COVID starting to impact city's teams

The Blackhawks announced pay cuts and furloughs on Thursday. The Cubs are reducing the salaries of its staff as well.

Good morning, frents …

Nothing against you guys, but there’s a Weber grill and a couple of bags of charcoal that need my attention for the next few days. I’m looking forward to some quality time with them. Whatever you’re planning for the holiday weekend, I hope you enjoy it just as much. The times may suck, but it’s OK to take a break from worrying if you can.

Pay cuts and furloughs hit the city’s sports teams


For the average fan, it’s easy to think a team’s labor is limited to its athletes — the right fielders, linebackers and guards that make millions each year.

That’s not true, of course. Every professional sporting team in town — as well as a large number of university athletic departments — are staffed by thousands of workers who have been just as worried for their jobs as anyone else since COVID-19 hit.

I’m talking about the men and women who arrange the team’s travel and hit the road to scout future talent. The marketing folks who nail down the details for each bobblehead giveaway and fill the team’s social accounts with the content you consume each day. The salespeople who move tickets and the entertainment directors who keep the scoreboard lit up like a winning slot machine. They all have jobs that might not be essential when there are no games to play (or no fans to fill the stands once they return).

Each team has had to make a call on what to do with those workers as revenues flatline and home dates have evaporated. For the past two months, things have mostly been business as usual — the Bulls and Blackhawks even agreed to pay its 1,200 gameday workers through the end of their scheduled seasons.

But how long can that hold if the leagues struggle to bring the games back? This week unfortunately brought the first wave of bad news with …

  • The Blackhawks reducing salaries and furloughed employees, The Athletic and Sun-Times reported on Thursday.
  • The Cubs have cut salaries across the board — including big cuts for both Theo Epstein and Crane Kenney — but have guaranteed no furloughs through at least the end of June, the AP reported.

The White Sox, to their credit, have not cut salaries and will not have furloughs through at least June 30, Ken Rosenthal tweeted. For as much as we might think Jerry Reinsdorf is a lousy owner from a competitive standpoint, it’s clear he takes care of the people in his own buildings really well.

The Bulls and Bears haven’t announced any changes, but it’s probably safe to assume those employees are on more stable ground given the White Sox news and the NFL continuing to operate like nothing is wrong. (Ah, the luxury of a pandemic hitting in the offseason when you’re a fall sport.)

Still, the Blackhawks and Cubs news mixed with similar news coming from other teams around the country is a reminder that pro sports is far from immune to contributing to the nation’s staggering unemployment numbers. Here’s hoping the employees affected can recover from the setback just like everyone else who’s had their lives upended by this awful time.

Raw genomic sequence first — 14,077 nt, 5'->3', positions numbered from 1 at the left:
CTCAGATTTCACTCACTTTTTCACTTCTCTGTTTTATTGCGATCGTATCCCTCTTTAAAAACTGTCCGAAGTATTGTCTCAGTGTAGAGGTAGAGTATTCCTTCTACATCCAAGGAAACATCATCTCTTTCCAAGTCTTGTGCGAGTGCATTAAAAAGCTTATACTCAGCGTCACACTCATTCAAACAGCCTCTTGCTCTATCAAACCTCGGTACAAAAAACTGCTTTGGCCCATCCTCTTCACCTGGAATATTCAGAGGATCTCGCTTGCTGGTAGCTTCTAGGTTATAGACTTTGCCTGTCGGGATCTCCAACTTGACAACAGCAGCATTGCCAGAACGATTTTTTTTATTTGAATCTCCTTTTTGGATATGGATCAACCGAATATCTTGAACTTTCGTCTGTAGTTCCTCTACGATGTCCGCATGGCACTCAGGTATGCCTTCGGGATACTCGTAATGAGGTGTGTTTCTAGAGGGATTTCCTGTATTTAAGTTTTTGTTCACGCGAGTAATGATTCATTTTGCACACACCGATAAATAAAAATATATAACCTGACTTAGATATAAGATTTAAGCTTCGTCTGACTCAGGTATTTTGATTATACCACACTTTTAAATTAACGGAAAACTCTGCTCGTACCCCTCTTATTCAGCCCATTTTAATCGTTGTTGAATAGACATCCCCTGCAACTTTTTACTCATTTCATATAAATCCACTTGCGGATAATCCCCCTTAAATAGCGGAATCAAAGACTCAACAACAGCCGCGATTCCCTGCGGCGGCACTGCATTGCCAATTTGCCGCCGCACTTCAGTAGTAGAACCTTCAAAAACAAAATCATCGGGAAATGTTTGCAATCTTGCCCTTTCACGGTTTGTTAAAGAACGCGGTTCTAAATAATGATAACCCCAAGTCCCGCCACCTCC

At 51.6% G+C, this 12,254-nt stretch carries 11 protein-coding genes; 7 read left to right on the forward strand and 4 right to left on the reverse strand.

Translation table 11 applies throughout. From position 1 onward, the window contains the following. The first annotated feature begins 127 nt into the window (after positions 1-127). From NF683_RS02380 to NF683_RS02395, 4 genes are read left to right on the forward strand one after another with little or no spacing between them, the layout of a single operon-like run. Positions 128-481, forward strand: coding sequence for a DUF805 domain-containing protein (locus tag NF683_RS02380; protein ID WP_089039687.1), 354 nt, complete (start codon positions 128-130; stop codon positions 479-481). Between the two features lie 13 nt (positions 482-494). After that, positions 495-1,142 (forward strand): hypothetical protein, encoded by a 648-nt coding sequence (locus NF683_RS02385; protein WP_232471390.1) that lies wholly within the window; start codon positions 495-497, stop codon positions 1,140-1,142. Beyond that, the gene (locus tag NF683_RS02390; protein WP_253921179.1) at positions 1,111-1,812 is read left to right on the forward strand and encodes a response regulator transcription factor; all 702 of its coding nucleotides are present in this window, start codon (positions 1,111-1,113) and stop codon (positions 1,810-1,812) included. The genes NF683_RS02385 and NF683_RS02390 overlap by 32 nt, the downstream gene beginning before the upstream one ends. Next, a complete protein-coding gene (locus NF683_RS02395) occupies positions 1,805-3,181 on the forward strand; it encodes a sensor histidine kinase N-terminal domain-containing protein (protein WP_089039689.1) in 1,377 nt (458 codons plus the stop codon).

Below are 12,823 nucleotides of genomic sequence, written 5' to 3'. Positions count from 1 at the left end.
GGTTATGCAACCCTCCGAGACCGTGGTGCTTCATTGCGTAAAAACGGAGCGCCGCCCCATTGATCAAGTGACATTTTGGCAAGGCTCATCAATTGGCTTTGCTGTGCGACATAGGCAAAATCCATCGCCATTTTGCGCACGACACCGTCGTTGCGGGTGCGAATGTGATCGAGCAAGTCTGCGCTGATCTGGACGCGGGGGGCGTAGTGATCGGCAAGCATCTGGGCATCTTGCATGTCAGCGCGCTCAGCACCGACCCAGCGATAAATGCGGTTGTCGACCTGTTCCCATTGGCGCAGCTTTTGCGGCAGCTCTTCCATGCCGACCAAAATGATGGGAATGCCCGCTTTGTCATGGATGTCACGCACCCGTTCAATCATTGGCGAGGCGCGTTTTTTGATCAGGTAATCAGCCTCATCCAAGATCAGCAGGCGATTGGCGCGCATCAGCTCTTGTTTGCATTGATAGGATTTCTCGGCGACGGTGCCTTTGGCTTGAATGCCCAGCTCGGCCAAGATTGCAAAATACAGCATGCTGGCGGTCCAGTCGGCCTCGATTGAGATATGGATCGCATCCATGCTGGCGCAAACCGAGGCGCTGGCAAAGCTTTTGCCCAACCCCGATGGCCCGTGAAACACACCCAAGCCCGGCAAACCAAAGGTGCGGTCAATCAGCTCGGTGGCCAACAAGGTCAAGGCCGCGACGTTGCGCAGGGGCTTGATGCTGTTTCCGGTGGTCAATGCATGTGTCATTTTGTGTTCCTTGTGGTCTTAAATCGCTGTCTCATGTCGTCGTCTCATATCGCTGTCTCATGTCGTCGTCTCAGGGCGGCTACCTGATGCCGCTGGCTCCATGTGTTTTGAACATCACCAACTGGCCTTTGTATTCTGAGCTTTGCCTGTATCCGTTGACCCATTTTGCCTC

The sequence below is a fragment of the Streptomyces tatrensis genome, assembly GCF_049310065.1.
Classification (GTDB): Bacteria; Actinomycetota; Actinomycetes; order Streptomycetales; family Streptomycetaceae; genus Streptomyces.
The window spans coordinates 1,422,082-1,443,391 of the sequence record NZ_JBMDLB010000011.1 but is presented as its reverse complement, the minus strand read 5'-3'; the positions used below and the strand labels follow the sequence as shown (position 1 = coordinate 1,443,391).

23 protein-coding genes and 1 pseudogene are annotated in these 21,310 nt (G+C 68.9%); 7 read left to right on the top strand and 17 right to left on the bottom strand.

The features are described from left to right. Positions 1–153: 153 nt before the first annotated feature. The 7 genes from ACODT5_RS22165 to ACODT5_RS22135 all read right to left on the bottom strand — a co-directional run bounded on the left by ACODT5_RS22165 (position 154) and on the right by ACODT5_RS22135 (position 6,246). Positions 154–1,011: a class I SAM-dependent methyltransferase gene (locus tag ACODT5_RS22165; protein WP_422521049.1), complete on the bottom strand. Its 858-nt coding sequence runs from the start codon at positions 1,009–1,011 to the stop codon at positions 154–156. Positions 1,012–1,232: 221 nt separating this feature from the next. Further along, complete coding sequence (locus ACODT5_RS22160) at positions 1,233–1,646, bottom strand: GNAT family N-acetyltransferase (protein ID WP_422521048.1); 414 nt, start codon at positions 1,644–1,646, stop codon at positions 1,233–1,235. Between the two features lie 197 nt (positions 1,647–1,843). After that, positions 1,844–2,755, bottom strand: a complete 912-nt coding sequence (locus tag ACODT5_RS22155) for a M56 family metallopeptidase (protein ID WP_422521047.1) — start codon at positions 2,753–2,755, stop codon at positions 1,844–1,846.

NFL teams received a list of rule proposals that owners will vote on during a virtual meeting next Thursday. There are two that would possibly have a big impact if approved, though both would probably be tested out as preseason experiments first:

  • Adding a booth umpire and senior technology advisor to officiating crews. Both would have access to video and the ability to make calls and talk with the referee from above.
  • Instead of an onside kick, teams could get the option to retain possession by completing one possession of more than 15 yards from its own 25-yard line. That would certainly spice up the end of close games, though the Bears are probably still better off trying the miniscule odds that come with an onside kick.

The NBA return rumors are starting to take shape. Thursday brought not-so-quiet whispers that camps will open June 21 with a July 15 start date.

The Athletic’s Pierre LeBrun reported that the NHLPA was discussing the 24-team return to play proposal on Thursday and would begin voting with results expected sometime today. Vegas, Toronto, Edmonton and Vancouver are among those being considered for hub cities, LeBrun reported.

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Adam Hoge did a video breakdown of Cole Kmet, just the right sort of thing to watch on a slow Friday before the holiday weekend. (NBC Sports Chicago)

Dan Pompei’s feature on the physical toll the NFL took on Kyle Long is as good as everyone says it is. Evel Knievel has nothing on Kyle. (The Athletic)

David Haugh breaks down the new financial reality for the Cubs. (670 The Score)

Sox pitcher Evan Marshall told Chuck Garfien that the players are being made out to look like the bad guys. (White Sox Talk podcast)

Loved the NBA2K tidbits that Phil Thompson reported: Among them, usage of Michael Jordan in the game’s online mode increased 99% in the week following the premiere of the “The Last Dance.” (Tribune)

How the Bulls held off the Mavericks’ play for the third pick in ‘84. (The Athletic)

Redoing the 2014, 2015 and 2016 NBA draft for the Bulls. (Blogabull)

Teddy’s out here with his list of most walkable golfing tracks and spilling the beans on basically the only course I go golfing at. (Tribune)

• Finally, I forgot to include a #TBT in yesterday’s email. Here’s my makeup note, which can double for your Monday motivation …

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And that’s it for the week! Off for that long weekend of grilling and maybe playing some Super Mega Baseball 3. Back next Tuesday morning. Enjoy your Memorial Day weekend and thank you for being a #frentofthenewsletter!

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